Sierra Wireless is pinning hopes of salvation on software and bundled services increasing the appeal of its wireless modules and edge devices. A depressing performance on the stock market in recent years has prompted a rethink. Octave, the company’s newest offering, is aimed at Industrial IoT (IIoT) customers that want a simplified way to connected devices to their cloud environments.
The company’s share price has hovered around $10-15 since falling from a peak of $47 in 2015 – likely a result of the initial hype surrounding the IoT dying off, and the consequent decline of investor enthusiasm. Formerly a hardware manufacturer, the company has pivoted to focus on software development that could be bundled with its equipment.
We now know that the IoT is not going to be pioneered inhouse by individual companies for their own specific applications. Octave shows Sierra Wireless is realizing future business is not in components, but software that will ease the application of the IoT – what the company is dubbing “end-to-end IoT solution”’.
Octave promises an easily applicable “edge-to-cloud” offering to manage data generated by IIoT devices. This is likely to be more profitable than hardware components, as the IoT slowly evolves to be used by an ever-greater diversity of use cases. Although it is too early to make grand predictions, if the market responds positively in the next few months, this pivot could restore public faith in Sierra Wireless.
CEO Kent Thexton told shareholders in July that “we’ve already signed up our first Octave design wins and are receiving very positive feedback from the market. These value added IoT solutions allow us to leverage our strong position in IoT devices and drive a recurring revenue business going forward.”
Essentially, the Octave platform hopes to streamline the industrial application of the IoT for Original Equipment Manufacturers (OEMs). OEMs can merge with existing cloud environments via Octave’s cloud API, allowing them to bypass the often complex and lengthy process of integrating hardware. Octave is built on Microsoft’s Azure, but connects to the most prominent cloud platforms.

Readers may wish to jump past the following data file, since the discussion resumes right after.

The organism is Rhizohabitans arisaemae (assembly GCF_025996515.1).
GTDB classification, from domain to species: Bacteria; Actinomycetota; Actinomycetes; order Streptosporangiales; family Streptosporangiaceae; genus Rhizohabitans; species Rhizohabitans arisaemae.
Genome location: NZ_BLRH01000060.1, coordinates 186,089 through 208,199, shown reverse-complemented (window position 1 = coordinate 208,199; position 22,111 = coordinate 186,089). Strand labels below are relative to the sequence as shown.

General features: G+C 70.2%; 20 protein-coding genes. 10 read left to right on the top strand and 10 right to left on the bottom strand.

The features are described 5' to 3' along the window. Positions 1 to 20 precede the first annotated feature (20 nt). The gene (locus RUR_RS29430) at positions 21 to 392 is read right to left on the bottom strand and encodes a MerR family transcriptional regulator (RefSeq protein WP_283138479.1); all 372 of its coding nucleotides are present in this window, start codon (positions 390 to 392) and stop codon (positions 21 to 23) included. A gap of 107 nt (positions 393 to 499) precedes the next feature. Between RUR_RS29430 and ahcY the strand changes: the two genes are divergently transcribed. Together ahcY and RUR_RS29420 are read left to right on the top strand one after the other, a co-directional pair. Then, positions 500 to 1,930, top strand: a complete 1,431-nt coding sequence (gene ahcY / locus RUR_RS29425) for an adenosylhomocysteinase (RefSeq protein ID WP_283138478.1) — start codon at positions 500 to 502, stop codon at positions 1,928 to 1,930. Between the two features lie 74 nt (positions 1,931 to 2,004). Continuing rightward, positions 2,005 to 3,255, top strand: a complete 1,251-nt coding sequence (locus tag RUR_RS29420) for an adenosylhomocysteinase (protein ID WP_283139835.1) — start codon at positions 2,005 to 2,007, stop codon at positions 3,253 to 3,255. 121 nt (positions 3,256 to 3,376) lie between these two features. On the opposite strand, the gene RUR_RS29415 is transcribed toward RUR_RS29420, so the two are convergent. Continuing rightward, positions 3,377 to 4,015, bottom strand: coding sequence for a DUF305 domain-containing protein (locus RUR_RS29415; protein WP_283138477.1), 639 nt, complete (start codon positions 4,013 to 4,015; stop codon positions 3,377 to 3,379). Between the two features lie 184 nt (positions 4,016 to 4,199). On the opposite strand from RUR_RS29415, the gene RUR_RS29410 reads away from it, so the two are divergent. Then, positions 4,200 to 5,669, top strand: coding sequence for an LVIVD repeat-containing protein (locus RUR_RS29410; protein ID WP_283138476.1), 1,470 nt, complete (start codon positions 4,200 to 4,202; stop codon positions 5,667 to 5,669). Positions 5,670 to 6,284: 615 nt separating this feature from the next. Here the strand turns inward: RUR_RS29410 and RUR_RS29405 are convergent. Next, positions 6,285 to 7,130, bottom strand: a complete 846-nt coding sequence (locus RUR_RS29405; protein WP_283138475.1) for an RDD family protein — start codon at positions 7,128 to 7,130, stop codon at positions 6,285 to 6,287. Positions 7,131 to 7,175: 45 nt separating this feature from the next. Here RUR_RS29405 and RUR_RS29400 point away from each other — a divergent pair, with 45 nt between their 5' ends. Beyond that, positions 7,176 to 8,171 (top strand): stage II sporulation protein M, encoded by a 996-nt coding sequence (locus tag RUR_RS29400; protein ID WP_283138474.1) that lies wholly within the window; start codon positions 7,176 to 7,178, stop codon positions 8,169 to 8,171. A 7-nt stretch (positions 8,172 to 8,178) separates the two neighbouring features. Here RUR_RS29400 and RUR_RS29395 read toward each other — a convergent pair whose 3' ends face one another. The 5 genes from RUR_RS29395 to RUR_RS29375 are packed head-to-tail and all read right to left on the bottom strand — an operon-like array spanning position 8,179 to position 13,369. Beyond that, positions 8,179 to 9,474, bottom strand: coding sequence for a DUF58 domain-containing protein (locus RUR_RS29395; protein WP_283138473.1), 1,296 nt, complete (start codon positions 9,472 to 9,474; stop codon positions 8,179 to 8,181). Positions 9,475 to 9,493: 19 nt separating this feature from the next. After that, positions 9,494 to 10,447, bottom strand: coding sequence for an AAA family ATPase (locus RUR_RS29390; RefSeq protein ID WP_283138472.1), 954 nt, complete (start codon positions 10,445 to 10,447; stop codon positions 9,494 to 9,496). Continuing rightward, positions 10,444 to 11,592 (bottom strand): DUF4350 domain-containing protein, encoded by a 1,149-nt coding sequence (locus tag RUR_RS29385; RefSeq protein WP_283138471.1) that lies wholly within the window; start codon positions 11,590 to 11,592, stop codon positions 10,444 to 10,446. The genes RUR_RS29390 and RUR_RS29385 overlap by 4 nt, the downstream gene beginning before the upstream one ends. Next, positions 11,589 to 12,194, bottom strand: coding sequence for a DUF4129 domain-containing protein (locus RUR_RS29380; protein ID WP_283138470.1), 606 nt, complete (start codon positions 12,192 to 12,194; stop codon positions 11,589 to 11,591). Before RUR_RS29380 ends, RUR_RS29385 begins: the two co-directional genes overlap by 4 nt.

Octave allows OEMs to process, filter, store and forward readings from edge devices that can then be assembled into data streams, which users can control to ensure they are delivered to the correct system at the correct time. Device blueprints are easily managed – users can clone the configuration of one device onto multiple devices, as well as being able to reverse devices back to previous configurations thanks to device history logs.
A sponsored white paper turned up impressive stats on Octave’s efficiency potential. The report estimated a 45% saving in development costs – typically between $400,000 and $450,000 – compared with standard IIoT offerings. It also found that the edge-and-cloud approach reduced maintenance costs by as much as 75%.
The single supplier nature of Octave slashed development time by 6-12 months, it claims, accumulating a three-year benefit of $77,000 for OEMs, Sierra claims. This also reduces management costs by 30%. Overall, the report estimated a collective saving of $369,000 over three years, compared to an internal solution.
In the next three years, Sierra aims to double its recurring revenue to $200m and raise its consolidated annual revenue to $1bn. If the market recognizes the efficiencies claimed in the white paper, this may be a possibility.
The company says Octave is the only full-stack IoT package currently on the market – hardware, connectivity, and management software in a single bundle. However, technically Octave is only cloud-to-edge. The full stack package is completed by Microsoft Azure IoT Central, which Sierra Wireless announced was integrated with Octave in June this year.
The second quarter saw some sacrifices as the company pivoted to become a “device-to-cloud IoT solutions company”, as it put it. This included $14.9m in severance and $3.1m in transitional costs. This did result in some minor gains. Revenue from the IoT solutions segment increased 5% in Q2 of this year, compared with last, comprising 52% of all revenues.
The company has not abandoned hardware. As we reported in August, Sierra Wireless launched an LTE router for IoT applications, the Airlink LNX40, as well as pushing open source development platform mangOH for developers.
Once a flagship IoT company, Sierra Wireless has been plagued by a dismal performance on the stock market. CEO Thexton hopes this is about to change, saying “it is difficult, complex and time consuming to integrate wireless edge technology … Octave eliminates the complex hardware integration, certification and security concerns and allows businesses to seamlessly access their operational data in the cloud and integrate it with their IT systems.”